Measuring Level Interfaces

This is an excerpt from the March/April 2012 issue of InTech magazine and was written by Gene Henry of Endress+Hauser USA.

In other cases, an emulsion or “rag” layer will exist between the two liquids. Other interface situations include multiple interfaces between more than two products, or the interface between a liquid and a solid. In some cases, it may be necessary to measure the thickness of the upper layer.

No one sensor can solve all level interface measurement problems, but a user can often find more than one technology that can do the job. And, in some cases, two different level sensors can be used—such as an ultrasonic and capacitance transmitter—to measure the overall level and the interface.

Why measure interfaces?

The reason for wanting to find the interface between crude oil and water in a refinery tank is obvious: A refinery does not want any water to enter the distillation process. Once a user knows where the interface is, he or she can separate off the top crude, leaving only the water to be processed separately.

Accuracy is very important here because any oil in the water means product losses, and any water in the oil requires extra processing. This is quite often the case with other products. A process may require separating two different products and not have one product contain remnants of the other. In some applications, the separation may not be quite as obvious, such as methanol in water, diesel and green diesel, black liquor and soap, and so on.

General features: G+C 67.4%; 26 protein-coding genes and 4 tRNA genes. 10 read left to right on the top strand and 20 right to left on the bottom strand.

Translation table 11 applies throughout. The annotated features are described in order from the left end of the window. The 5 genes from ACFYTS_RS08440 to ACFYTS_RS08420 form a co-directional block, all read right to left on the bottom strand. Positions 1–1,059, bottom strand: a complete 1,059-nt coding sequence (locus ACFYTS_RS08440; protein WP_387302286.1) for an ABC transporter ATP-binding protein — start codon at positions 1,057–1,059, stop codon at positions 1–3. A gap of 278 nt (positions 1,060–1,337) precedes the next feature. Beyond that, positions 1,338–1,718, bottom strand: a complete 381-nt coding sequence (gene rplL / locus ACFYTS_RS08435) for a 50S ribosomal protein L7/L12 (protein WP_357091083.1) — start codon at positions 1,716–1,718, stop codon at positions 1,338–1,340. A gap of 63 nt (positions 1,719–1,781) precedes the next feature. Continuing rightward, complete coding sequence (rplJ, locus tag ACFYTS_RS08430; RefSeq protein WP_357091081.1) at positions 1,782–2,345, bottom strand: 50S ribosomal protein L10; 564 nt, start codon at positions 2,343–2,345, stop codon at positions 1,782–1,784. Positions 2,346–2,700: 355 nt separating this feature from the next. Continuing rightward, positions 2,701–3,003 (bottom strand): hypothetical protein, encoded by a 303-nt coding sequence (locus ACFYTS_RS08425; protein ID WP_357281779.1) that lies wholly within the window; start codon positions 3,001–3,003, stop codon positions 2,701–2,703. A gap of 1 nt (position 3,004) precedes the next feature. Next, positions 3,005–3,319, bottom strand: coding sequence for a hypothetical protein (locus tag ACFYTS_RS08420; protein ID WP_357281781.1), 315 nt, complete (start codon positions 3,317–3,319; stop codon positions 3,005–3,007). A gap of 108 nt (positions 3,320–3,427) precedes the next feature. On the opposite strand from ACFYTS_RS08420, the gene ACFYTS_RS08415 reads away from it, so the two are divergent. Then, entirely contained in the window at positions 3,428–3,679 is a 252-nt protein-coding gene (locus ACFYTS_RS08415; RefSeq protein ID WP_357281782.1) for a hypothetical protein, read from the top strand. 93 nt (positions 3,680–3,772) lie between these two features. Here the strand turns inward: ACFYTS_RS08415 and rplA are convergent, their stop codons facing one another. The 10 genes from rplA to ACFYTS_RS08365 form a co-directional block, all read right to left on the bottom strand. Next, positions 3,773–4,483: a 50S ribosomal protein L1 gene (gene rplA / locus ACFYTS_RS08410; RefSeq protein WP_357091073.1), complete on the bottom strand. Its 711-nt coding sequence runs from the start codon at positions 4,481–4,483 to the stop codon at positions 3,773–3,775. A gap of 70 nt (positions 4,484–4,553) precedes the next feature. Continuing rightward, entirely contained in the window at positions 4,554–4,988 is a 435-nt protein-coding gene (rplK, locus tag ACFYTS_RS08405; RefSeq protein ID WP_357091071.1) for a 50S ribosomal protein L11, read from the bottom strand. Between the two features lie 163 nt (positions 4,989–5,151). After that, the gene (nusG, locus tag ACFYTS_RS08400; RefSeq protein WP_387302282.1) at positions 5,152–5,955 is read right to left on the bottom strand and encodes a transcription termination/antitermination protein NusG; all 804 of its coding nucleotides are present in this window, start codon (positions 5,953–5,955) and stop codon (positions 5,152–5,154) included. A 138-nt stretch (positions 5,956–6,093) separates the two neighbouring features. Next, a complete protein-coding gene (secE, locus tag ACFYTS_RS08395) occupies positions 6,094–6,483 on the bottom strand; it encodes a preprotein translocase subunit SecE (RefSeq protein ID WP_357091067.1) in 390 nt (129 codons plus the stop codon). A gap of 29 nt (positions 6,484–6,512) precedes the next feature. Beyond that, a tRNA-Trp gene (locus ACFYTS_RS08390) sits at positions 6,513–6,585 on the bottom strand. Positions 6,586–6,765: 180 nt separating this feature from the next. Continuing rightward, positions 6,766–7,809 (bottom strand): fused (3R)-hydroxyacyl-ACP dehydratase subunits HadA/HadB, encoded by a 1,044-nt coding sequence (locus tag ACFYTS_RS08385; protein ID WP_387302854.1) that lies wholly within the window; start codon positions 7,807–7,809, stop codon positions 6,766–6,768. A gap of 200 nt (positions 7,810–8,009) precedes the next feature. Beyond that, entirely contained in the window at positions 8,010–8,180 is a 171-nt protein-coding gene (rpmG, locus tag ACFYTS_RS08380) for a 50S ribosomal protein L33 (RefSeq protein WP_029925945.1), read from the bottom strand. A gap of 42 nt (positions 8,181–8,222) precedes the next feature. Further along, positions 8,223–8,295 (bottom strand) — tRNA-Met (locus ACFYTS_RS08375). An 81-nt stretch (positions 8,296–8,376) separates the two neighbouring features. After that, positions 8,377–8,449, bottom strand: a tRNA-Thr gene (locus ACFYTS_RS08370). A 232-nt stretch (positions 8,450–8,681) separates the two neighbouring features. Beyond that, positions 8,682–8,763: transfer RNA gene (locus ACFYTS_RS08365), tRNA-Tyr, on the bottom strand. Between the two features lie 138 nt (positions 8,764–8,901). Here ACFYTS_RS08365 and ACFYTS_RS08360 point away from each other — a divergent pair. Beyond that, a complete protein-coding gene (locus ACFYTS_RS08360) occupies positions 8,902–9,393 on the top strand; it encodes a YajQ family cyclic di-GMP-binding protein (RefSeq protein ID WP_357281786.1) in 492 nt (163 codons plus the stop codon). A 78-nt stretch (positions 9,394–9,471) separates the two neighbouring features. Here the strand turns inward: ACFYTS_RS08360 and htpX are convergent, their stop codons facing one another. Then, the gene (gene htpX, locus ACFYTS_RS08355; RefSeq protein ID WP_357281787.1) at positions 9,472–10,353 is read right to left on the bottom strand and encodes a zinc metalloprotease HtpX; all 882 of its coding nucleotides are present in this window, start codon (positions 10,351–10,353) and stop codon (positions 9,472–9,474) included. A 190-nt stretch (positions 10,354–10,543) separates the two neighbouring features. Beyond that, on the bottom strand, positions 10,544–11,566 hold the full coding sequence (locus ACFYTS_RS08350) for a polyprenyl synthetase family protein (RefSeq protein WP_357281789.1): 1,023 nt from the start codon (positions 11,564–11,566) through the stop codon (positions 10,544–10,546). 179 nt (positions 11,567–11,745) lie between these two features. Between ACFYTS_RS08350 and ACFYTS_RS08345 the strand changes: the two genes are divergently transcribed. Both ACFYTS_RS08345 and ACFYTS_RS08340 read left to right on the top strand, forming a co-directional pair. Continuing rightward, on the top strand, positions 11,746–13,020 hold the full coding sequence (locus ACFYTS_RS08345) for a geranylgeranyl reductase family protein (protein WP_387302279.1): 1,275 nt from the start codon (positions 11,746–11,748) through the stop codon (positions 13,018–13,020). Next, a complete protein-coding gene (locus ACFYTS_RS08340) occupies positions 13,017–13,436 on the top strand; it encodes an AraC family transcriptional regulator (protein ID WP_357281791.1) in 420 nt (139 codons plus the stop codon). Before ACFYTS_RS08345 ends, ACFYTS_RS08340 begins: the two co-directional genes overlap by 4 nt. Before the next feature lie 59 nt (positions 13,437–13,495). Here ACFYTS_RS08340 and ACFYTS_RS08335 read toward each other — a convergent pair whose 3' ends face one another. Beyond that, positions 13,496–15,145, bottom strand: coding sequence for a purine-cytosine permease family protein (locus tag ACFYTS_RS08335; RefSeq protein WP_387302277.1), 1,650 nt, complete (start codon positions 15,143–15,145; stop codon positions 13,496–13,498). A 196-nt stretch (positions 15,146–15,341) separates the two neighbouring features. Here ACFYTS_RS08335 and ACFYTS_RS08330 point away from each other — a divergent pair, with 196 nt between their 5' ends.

In most cases, the products are separating due to a difference in the specific gravity of the products. Even though this difference is enough to cause the product to separate, it may be too small of a difference on which to base an interface measurement. What variables are required to control the process? Is the overall level value needed as well as the interface? Does the operator need to know the thickness of the upper layer to prevent cross contamination of the separate products?

The best advice is to consult with a local manufacturer’s representative to learn what the best technology is for a particular application. Most process instrumentation vendors have provided sensors for countless level interface applications involving dozens of different liquids, and a representative can tap into this accumulated knowledge. The world’s most advanced instrument will not work if it is installed in the wrong process or just not applied correctly.

Click to read the full article at InTech magazine.

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